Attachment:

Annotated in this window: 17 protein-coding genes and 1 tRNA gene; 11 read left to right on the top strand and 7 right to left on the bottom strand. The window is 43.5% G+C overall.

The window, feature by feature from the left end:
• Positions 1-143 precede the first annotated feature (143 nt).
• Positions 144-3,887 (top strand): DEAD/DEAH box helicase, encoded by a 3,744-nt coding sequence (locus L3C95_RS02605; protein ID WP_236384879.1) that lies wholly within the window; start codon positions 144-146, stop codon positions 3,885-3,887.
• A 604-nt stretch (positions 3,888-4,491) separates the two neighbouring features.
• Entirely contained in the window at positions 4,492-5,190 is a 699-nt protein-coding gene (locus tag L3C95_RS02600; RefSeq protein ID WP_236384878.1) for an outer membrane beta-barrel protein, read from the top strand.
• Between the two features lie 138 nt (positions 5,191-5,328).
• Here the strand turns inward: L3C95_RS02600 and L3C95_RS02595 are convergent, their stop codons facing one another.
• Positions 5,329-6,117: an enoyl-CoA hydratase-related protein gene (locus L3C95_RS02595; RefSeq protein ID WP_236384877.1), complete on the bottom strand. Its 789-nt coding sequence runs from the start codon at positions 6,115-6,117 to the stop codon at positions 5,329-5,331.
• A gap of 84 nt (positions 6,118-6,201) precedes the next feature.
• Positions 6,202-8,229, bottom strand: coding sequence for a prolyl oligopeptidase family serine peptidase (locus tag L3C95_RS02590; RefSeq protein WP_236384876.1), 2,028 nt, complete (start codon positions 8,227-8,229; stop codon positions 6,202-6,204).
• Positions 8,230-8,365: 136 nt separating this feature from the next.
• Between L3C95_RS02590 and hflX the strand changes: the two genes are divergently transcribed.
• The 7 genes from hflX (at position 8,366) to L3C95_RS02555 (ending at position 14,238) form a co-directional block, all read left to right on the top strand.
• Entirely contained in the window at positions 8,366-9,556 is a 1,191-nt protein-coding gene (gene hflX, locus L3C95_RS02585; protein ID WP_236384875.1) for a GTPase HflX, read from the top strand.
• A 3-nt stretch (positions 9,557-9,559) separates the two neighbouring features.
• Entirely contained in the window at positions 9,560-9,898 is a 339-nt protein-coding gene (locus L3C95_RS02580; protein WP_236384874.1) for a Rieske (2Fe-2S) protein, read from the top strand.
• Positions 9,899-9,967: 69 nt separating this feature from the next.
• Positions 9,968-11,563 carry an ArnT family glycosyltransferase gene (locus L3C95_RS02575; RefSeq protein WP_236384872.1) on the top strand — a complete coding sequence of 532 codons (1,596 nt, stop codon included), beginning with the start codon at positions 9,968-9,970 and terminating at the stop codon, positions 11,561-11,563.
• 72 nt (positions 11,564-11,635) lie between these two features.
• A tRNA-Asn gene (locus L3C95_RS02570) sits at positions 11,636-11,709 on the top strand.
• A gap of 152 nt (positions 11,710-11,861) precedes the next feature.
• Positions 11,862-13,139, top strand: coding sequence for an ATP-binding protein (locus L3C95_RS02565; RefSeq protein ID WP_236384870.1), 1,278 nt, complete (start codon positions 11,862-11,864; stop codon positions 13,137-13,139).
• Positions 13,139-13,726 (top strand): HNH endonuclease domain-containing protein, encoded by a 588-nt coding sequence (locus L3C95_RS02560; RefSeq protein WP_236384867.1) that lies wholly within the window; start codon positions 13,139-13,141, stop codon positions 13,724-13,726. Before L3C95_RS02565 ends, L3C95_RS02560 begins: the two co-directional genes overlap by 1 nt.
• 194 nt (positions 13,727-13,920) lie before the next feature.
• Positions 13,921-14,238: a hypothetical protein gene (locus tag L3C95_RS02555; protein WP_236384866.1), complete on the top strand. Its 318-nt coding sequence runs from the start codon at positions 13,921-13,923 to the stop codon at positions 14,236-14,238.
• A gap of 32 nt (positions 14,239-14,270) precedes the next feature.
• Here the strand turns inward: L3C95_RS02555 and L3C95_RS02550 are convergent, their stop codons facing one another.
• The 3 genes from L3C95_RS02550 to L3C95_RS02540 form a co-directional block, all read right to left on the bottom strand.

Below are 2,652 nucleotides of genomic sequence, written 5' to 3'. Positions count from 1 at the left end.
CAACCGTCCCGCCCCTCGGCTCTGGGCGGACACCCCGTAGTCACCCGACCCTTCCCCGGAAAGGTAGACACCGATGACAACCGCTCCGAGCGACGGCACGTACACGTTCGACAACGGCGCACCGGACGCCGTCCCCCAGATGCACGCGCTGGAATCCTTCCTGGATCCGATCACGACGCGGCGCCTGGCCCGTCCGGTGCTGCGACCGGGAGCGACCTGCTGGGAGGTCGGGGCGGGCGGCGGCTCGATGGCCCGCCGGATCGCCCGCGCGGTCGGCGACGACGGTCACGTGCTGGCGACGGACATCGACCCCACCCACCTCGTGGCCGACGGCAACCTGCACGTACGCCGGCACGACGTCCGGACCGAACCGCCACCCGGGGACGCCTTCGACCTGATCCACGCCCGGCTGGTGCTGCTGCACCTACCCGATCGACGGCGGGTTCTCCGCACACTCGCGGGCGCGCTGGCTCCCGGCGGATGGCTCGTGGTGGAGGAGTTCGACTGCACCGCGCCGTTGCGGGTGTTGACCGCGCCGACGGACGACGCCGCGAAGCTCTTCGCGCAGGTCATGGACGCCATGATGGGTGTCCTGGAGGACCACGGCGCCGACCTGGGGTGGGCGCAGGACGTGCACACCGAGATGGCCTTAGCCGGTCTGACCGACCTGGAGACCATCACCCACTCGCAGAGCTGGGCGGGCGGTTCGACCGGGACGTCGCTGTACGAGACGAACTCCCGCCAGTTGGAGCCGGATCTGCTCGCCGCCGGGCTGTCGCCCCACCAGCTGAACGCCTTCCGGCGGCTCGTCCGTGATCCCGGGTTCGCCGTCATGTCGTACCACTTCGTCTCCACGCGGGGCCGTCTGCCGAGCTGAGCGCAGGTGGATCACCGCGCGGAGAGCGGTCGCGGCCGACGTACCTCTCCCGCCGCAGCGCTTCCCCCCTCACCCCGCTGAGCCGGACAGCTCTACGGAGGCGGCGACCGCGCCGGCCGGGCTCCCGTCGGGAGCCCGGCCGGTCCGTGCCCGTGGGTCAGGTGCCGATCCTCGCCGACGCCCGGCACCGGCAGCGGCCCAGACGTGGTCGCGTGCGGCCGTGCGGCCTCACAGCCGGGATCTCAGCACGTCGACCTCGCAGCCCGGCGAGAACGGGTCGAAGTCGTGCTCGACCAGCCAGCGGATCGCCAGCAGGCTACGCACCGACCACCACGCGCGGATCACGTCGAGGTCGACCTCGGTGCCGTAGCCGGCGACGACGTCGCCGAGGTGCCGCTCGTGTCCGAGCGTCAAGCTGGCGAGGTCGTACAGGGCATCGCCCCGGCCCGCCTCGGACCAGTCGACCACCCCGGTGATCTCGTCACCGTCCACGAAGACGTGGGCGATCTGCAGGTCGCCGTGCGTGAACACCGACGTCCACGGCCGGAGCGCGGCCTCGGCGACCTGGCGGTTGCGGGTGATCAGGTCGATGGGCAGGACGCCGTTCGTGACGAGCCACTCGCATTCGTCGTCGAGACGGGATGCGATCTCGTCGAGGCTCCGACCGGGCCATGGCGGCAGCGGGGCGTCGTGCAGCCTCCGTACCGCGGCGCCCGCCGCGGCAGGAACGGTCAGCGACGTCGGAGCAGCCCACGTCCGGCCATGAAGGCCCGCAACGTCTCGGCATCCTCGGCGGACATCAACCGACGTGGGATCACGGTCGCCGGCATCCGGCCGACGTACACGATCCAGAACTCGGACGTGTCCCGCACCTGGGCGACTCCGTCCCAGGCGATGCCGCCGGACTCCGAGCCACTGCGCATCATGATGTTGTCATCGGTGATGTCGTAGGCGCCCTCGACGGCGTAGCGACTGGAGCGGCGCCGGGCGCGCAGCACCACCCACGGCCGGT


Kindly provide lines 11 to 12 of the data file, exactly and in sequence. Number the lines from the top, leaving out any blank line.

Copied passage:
• Positions 6,202-8,229, bottom strand: coding sequence for a prolyl oligopeptidase family serine peptidase (locus tag L3C95_RS02590; RefSeq protein WP_236384876.1), 2,028 nt, complete (start codon positions 8,227-8,229; stop codon positions 6,202-6,204).
• Positions 8,230-8,365: 136 nt separating this feature from the next.